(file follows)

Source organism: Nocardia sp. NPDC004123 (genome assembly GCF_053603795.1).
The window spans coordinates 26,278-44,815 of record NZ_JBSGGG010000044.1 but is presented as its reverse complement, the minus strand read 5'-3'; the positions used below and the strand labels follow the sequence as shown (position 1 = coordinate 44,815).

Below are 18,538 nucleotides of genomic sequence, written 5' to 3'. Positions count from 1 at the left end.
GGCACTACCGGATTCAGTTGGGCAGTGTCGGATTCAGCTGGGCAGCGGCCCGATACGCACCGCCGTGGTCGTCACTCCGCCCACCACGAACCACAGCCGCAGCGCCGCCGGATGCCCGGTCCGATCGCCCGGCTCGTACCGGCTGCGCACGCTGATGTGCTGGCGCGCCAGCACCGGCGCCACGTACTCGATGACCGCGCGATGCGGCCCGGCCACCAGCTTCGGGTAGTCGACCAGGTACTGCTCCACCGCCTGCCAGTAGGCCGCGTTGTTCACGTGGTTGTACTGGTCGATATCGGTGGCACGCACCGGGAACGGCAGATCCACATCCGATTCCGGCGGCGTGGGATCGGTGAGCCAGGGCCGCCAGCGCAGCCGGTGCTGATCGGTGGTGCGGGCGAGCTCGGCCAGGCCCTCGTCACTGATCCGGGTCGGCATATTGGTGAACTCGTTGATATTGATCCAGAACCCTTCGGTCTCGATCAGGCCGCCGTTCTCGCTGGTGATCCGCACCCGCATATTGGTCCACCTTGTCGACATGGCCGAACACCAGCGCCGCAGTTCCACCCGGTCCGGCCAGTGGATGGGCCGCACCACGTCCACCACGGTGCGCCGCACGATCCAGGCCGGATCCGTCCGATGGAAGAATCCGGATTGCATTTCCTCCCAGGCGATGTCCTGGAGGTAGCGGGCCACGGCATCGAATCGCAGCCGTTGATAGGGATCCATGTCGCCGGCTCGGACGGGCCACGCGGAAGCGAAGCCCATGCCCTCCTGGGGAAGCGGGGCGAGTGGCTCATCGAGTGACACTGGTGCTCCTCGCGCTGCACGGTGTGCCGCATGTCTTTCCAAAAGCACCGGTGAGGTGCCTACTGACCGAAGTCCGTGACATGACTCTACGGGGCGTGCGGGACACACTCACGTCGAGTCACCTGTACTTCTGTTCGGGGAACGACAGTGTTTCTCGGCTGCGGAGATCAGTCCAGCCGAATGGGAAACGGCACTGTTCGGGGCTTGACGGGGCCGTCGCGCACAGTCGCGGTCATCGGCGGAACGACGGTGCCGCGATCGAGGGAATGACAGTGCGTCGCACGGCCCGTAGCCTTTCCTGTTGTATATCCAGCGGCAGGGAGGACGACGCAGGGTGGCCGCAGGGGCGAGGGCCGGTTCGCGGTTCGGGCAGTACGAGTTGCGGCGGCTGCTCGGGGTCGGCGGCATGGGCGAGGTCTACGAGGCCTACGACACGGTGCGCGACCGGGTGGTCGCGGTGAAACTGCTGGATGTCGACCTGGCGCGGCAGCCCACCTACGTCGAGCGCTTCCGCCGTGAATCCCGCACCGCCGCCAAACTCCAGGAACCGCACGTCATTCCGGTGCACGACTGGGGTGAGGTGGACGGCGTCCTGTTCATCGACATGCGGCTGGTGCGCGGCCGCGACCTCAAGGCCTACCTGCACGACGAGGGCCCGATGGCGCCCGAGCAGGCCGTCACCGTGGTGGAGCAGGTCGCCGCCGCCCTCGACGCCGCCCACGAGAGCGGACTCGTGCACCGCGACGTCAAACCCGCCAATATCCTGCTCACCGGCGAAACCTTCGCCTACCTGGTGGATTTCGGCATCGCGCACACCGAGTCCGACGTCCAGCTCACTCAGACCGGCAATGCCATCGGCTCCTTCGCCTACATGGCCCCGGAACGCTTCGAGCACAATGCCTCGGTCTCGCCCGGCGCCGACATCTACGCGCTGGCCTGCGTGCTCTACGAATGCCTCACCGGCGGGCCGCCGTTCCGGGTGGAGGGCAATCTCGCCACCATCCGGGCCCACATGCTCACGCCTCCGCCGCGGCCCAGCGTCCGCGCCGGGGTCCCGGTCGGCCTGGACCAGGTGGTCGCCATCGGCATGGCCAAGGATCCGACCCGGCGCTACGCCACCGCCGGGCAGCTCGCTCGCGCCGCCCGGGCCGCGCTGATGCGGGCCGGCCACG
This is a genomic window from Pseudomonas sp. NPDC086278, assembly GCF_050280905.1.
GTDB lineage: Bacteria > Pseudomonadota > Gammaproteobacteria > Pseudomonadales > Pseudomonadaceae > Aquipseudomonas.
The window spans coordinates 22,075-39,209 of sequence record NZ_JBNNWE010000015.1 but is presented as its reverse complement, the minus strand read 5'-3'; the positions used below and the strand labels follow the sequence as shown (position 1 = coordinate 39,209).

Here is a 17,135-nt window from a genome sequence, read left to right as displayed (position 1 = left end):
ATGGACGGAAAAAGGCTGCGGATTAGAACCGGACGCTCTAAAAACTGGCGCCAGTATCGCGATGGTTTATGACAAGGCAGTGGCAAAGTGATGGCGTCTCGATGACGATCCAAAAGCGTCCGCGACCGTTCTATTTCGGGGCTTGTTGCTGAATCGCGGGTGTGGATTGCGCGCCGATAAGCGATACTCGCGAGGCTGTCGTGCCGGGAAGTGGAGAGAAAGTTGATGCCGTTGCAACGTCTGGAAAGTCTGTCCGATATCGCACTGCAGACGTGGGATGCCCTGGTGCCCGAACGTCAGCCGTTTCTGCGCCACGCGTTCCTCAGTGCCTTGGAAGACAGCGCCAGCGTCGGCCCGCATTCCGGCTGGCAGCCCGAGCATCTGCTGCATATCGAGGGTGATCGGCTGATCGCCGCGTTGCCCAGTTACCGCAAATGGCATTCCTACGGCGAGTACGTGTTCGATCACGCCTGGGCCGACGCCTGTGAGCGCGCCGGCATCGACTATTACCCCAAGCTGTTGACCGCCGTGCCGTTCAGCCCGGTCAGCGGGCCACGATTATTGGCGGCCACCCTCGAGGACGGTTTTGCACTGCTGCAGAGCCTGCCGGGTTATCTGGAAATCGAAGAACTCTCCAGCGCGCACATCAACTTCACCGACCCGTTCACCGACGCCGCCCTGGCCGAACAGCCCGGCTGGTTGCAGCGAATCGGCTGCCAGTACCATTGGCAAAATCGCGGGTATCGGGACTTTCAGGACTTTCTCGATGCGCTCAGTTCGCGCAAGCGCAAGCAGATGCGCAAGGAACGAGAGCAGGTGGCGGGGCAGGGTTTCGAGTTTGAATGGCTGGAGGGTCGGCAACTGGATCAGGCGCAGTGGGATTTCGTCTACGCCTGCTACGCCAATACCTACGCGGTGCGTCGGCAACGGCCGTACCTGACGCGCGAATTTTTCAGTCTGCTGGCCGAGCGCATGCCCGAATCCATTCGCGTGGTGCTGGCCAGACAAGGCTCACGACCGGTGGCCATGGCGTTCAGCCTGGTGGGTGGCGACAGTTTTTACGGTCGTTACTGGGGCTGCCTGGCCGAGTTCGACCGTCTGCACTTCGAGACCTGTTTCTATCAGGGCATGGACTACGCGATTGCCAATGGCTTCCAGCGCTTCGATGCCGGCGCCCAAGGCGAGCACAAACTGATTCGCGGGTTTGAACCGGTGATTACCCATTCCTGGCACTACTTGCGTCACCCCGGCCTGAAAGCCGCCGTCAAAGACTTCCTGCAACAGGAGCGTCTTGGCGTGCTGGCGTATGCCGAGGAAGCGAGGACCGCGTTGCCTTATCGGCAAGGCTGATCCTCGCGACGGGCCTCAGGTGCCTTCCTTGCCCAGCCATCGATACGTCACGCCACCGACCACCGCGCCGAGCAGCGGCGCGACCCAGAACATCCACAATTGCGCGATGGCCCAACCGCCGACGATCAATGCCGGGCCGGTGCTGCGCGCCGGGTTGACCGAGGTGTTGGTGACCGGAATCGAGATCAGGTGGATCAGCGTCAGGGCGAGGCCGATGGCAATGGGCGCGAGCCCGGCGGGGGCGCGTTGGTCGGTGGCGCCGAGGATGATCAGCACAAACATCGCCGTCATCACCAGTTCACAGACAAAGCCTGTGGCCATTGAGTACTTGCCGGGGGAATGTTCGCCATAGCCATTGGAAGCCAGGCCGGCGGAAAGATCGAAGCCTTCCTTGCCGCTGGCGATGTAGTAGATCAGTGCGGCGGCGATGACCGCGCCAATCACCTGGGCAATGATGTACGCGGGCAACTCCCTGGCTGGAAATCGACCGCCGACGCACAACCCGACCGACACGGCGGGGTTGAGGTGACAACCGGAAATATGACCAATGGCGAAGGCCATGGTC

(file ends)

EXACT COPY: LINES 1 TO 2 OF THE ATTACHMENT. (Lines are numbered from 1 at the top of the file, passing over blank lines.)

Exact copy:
Source organism: Nocardia sp. NPDC004123 (genome assembly GCF_053603795.1).
The window spans coordinates 26,278-44,815 of record NZ_JBSGGG010000044.1 but is presented as its reverse complement, the minus strand read 5'-3'; the positions used below and the strand labels follow the sequence as shown (position 1 = coordinate 44,815).